WinRAR 5.0 was released in September 2013. For many of us it’s most significant change is the ability to now create RAR5 files. These have a higher compression ratio and feature significant speed gains compared to compressed files created with WinRAR 4.x.
The earlier RAR and ZIP compression options are of course still available to us with WinRAR 5.x, to maintain compatibility for users who have not yet updated to this new improved RAR5 standard. You may need to remember this if you are about to upload a .rar file for others to use, or before email it to someone who may not have updated yet.
To do this you do need to make sure that you select the RAR option instead of the newer RAR5 option, as shown here:
A much better long term solution would be to advise them to update to the latest version as downloading and installing WinRAR 5.x is very easy. They just need to go to www.winrar.co.nz/download-winrar and select either the 64-bit or 32-bit version to suit their version of Windows. Oh, you haven’t updated yet either? Then it’s even easier for you, when you have finished reading the rest of this blog then right click on the Join Us! tab above to go directly to that downloads page on my sales & downloads site.
How does WinRAR manage even better compression? The new RAR5 archive format implements an assortment of advanced algorithms along with the addition of further optimization that is specifically designed for modern software and hardware configurations. To put the comparison quite simply, there is no better option for file compression than RAR5.
The RAR5 algorithm has been upgraded from 128-bit AES standard to include 256-bit AES encryption – further ensuring that your data is fully protected. With RAR5 encryption, you can sleep well knowing your encrypted data is safe and sound, so lets take a closer look at these changes.
Compression ratio improvements
RAR archives have always provided a higher compression ratio than any competition. Now that WinRAR can create larger dictionaries of up to 1 GB with the 64-bit version of WinRAR 5.0, this leads to an even higher compression ratio than with the previous versions.
At this point you may be asking ‘What has a dictionary to do with WinRAR?’
The short answer is it’s the index to the compression code. What I mean by this is that WinRAR must very quickly analyse all the files you have selected to compress, looking for repeating patterns. These may be spaces, words, groups of characters or even patches of the same colour in a photo or video. Indexing such patterns allocates a short code for each unique pattern, so that the end result in the .rar file is a continuous stream of data with a unique short code in place of each repeat item, so that the result is a very much shorter file than the original. Then, usually at the end of the .rar file (or files), WinRAR inserts the Dictionary index for that set of codes which is then available to reverse the process to decompress all your data back to make an identical copy of the original.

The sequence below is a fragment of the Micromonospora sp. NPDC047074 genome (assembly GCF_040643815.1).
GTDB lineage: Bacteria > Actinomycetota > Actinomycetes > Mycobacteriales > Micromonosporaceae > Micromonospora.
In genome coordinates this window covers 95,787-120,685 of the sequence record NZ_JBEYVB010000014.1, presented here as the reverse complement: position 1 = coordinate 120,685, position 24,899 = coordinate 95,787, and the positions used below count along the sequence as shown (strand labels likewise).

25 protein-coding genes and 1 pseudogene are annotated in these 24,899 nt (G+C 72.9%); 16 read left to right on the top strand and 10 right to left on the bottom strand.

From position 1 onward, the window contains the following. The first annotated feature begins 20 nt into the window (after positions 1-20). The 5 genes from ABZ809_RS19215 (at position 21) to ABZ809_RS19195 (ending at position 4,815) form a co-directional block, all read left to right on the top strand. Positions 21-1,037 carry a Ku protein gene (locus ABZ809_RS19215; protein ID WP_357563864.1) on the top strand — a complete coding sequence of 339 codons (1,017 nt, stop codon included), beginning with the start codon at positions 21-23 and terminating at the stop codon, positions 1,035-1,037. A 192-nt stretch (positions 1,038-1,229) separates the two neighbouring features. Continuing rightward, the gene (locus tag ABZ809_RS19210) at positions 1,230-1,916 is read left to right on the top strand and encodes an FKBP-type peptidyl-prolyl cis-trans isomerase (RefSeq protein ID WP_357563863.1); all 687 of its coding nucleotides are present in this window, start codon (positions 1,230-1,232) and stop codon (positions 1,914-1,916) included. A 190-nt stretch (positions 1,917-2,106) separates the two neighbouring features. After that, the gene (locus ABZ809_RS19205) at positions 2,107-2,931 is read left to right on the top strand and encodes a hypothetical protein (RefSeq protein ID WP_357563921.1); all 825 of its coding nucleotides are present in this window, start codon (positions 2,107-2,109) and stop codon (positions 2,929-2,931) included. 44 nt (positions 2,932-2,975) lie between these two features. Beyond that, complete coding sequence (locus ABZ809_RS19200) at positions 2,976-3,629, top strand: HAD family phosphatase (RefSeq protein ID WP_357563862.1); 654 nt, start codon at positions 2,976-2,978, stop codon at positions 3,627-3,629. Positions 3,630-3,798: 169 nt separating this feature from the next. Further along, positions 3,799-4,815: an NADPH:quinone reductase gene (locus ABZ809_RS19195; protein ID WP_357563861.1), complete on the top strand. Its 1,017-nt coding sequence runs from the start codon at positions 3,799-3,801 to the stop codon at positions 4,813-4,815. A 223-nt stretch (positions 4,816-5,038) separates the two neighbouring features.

So what this means is that when you need to compress larger sizes or numbers of files, WinRAR requires access to plenty of your computers ‘working’ RAM (memory), to parse (read) as many files as possible at a time, and to have sufficient space allocated for building the dictionary. As modern 64-bit computers usually have 4 or more GB of memory that now makes it possible to have up to 1 GB of it allocated for WinRAR5 to hold the your data dictionary as it is being built. For WinRAR 32-bit the maximum dictionary size has been increased up to a maximum of 256MB, with a default size for both WinRAR 5.x versions is now 32MB.
It’s easy to check this out for yourself, here is a screen shot with WinRAR5 selected and showing the default of 32 MB highlighted, and the maximum of 1024 MB (1 GB).
Compare this with the RAR option as shown in the first screen shot to see the enormous difference!
And while you have that window open check out the poor ZIP defaults and maximum Dictionary sizes.
You can now begin to see why the end result with WinRAR 5.x is a higher compression ratio in much less time, than was possible with WinRAR 4.x’s 4MB dictionary. If you are not yet convinced then how about testing each method for yourself with a large quantity of files!
By the way, in case you are wondering, both 32-bit and 64-bit versions of WinRAR 5.x can unpack archives with any dictionary size up to 1GB. The reason for this is that nowhere near as much RAM and computer resources are needed for unpacking an archive is required, compared to originally compressing as that is the most time consuming, complex and memory hungry function. It’s always much easier to reverse the dictionary process than it is to create it from scratch.
To be continued …